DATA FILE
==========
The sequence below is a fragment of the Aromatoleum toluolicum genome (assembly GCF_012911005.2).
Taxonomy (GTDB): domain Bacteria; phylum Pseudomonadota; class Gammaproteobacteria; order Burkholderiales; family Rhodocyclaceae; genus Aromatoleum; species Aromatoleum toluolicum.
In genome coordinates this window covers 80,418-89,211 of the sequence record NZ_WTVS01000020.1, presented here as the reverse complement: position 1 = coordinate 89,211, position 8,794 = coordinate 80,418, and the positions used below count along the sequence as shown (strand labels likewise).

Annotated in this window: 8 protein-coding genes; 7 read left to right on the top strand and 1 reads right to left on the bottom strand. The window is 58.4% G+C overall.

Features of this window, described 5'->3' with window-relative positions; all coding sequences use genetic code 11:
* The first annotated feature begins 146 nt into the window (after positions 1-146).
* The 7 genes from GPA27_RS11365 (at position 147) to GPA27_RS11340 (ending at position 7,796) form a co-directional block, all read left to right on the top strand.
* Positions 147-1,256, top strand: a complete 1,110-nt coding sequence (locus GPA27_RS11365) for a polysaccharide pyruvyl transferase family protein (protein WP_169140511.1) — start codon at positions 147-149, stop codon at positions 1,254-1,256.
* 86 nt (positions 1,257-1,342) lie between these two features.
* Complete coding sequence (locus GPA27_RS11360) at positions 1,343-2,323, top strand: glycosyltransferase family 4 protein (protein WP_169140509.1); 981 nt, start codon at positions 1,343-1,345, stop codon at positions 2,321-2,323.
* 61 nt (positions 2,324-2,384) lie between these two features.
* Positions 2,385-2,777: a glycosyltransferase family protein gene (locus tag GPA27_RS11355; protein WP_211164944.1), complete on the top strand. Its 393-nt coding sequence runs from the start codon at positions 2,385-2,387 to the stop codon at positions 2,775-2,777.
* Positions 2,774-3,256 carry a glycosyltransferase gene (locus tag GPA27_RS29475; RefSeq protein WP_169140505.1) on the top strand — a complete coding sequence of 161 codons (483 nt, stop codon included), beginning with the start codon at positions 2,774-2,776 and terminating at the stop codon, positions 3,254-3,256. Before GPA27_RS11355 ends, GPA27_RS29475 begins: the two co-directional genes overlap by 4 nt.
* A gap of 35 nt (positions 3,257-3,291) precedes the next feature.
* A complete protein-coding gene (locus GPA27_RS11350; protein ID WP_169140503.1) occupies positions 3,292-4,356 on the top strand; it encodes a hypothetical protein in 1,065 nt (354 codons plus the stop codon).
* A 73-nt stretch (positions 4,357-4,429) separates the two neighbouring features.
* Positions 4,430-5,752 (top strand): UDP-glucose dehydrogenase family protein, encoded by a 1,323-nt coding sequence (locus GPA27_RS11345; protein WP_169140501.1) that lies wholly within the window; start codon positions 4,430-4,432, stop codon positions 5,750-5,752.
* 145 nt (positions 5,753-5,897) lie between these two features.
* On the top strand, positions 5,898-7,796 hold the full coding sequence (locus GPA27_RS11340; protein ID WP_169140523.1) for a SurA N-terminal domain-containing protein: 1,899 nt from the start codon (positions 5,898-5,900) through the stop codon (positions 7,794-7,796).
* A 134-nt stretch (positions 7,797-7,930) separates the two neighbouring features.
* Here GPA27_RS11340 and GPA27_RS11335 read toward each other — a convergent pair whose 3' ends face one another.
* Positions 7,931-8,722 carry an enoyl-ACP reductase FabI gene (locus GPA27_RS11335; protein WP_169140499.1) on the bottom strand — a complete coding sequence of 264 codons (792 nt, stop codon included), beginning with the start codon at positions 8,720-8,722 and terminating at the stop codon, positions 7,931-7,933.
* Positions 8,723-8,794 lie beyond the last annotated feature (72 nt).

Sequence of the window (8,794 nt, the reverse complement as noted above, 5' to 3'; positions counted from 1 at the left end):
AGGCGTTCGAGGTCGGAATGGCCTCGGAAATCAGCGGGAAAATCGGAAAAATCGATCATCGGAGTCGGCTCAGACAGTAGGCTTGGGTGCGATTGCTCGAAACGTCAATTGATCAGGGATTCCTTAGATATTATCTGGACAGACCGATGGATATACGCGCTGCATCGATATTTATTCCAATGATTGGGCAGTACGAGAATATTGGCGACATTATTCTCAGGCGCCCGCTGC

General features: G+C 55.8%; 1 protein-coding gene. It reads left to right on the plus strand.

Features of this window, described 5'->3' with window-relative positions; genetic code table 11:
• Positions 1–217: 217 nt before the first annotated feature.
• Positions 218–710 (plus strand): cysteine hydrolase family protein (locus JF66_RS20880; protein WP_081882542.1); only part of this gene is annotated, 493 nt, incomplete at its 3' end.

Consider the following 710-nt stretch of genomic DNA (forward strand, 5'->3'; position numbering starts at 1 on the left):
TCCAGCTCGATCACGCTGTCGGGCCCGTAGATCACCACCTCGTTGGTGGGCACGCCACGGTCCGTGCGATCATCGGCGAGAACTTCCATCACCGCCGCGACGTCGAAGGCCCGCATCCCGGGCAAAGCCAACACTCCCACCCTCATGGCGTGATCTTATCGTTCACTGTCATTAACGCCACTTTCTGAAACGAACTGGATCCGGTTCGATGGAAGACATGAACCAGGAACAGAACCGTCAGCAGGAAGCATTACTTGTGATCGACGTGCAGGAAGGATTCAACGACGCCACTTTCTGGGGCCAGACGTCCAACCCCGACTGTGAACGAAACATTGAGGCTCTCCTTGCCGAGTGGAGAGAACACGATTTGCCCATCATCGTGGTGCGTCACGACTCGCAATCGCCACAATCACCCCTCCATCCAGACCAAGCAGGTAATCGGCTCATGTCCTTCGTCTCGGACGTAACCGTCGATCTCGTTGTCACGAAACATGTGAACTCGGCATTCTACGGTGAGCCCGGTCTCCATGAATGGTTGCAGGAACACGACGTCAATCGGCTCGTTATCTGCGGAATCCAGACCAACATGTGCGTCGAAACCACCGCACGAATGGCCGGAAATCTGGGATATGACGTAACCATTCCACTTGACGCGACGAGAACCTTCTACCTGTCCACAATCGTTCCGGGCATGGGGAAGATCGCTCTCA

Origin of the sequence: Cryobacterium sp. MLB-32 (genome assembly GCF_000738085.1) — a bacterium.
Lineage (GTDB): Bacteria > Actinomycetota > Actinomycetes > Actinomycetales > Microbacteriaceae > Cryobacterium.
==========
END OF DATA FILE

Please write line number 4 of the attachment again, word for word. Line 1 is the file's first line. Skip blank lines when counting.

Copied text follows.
Annotated in this window: 8 protein-coding genes; 7 read left to right on the top strand and 1 reads right to left on the bottom strand. The window is 58.4% G+C overall.